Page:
Feature Article : Why Your Supplier’s Security Matters
When evaluating potential or existing suppliers, many organizations fail to consider security as a decision making variable. However, the benefits of being proactive with factory security are notable.
Organizations that are proactive in evaluating supplier security note a reduction in their overall cargo risk evaluation. This means fewer instances of examinations at ports, thus decreasing supply chain disruptions. The result is also a greater ability to predict lead-time. In addition, reduced costs often occur with insurance rates and fewer penalties.
In addition to reduced time and cost, organizations taking steps to ensure supplier security also have the added benefit of marketability. Involvement in a program such as C-TPAT reinforces an organization’s brand, mission and values.
What is C-TPAT?
“C‐TPAT (Customs-Trade Partnership Against Terrorism) seeks to safeguard the world’s vibrant trade industry from terrorists, maintaining the economic health of the U.S. and its neighbors. The partnership develops and adopts measures that add security but do not have a chilling effect on trade, a difficult balancing act.”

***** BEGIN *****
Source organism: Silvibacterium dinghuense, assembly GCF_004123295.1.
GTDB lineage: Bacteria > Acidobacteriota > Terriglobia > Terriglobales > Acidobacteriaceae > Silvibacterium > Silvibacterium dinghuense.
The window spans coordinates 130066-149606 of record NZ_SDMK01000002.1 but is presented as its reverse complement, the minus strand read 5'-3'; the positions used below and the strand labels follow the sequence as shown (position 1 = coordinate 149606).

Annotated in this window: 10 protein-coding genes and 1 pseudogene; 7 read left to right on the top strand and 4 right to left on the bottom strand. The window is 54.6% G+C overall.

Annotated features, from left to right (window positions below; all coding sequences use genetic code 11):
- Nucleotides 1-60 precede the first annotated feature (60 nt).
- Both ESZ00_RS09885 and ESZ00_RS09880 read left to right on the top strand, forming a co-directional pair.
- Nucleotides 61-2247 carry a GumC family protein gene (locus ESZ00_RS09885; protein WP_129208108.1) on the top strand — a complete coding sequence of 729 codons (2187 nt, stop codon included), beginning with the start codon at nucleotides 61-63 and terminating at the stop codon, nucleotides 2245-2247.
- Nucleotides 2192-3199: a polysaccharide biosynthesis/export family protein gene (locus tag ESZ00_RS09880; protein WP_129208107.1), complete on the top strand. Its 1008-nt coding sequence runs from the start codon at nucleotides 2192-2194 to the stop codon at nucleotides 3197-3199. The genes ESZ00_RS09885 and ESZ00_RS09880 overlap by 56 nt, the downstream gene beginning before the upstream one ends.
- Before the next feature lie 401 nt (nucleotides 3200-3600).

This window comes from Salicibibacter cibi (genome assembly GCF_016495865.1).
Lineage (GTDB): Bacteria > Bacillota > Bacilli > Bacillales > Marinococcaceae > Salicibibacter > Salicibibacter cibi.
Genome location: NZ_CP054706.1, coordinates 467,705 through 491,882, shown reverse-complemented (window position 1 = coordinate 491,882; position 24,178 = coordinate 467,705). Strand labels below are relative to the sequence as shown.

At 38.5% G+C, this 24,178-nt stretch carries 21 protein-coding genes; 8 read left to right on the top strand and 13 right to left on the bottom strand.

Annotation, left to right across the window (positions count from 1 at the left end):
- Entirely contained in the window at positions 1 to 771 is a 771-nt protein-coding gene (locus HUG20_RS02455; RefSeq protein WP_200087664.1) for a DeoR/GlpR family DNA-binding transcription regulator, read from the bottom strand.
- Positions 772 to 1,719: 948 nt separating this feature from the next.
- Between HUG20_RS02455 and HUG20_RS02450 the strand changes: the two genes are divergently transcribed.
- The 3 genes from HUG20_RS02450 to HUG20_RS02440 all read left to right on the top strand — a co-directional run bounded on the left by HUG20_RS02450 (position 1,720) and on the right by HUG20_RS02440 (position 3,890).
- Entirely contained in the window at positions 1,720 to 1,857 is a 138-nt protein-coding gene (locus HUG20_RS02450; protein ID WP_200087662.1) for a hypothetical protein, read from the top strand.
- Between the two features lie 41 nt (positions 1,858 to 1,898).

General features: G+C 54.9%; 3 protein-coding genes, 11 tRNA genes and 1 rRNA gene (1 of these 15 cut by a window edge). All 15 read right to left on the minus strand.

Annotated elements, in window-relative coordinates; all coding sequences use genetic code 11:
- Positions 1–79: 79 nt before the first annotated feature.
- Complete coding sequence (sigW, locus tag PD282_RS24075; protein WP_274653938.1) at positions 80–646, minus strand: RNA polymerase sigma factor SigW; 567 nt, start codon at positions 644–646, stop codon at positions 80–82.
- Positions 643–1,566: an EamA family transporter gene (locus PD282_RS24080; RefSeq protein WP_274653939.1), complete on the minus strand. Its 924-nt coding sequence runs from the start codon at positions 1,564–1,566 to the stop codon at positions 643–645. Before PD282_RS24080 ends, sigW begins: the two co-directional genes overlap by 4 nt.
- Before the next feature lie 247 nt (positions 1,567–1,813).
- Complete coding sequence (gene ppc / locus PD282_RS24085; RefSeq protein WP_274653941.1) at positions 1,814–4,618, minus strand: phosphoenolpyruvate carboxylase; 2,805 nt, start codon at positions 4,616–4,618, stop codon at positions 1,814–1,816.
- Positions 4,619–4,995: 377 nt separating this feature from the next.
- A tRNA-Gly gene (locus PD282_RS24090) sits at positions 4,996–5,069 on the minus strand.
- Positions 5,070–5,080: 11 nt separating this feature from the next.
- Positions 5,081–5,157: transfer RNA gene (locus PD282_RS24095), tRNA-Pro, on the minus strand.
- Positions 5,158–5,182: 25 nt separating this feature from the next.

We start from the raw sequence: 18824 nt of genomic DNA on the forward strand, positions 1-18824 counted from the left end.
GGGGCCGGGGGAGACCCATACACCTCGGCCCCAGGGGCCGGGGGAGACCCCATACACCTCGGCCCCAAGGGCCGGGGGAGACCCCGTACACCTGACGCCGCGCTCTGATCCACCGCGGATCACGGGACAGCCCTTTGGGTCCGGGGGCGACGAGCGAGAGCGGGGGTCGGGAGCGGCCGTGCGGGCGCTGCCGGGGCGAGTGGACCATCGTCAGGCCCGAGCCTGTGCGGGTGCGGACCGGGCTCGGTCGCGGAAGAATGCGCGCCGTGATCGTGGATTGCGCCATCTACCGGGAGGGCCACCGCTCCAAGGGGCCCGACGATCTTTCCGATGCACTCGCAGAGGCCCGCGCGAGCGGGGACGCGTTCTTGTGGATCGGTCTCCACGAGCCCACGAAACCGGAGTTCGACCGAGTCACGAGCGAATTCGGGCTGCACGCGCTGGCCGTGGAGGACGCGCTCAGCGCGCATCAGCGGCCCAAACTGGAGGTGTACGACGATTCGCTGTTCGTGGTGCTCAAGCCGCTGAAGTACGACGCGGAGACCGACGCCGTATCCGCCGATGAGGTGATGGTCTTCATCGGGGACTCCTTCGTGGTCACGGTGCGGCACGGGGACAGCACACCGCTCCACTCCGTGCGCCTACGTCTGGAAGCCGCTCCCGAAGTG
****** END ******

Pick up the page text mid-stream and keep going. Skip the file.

According to U.S. Customs and Border Protection, C-TPAT started in 2001 with just seven major importers as members. Today, more than 10,000 certified partners that span the gamut of the trade community have been accepted into the program. These include U.S. importers, U.S./Canada highway carriers; U.S./Mexico highway carriers; rail and sea carriers; licensed U.S. Customs brokers; U.S. marine port authority/terminal operators; U.S. freight consolidators; ocean transportation intermediaries and non‐operating common carriers; Mexican and Canadian manufacturers; and Mexican long‐haul carriers. These 10,000‐plus companies are cited as accounting for over 50 percent (by value) of what is imported into the United States.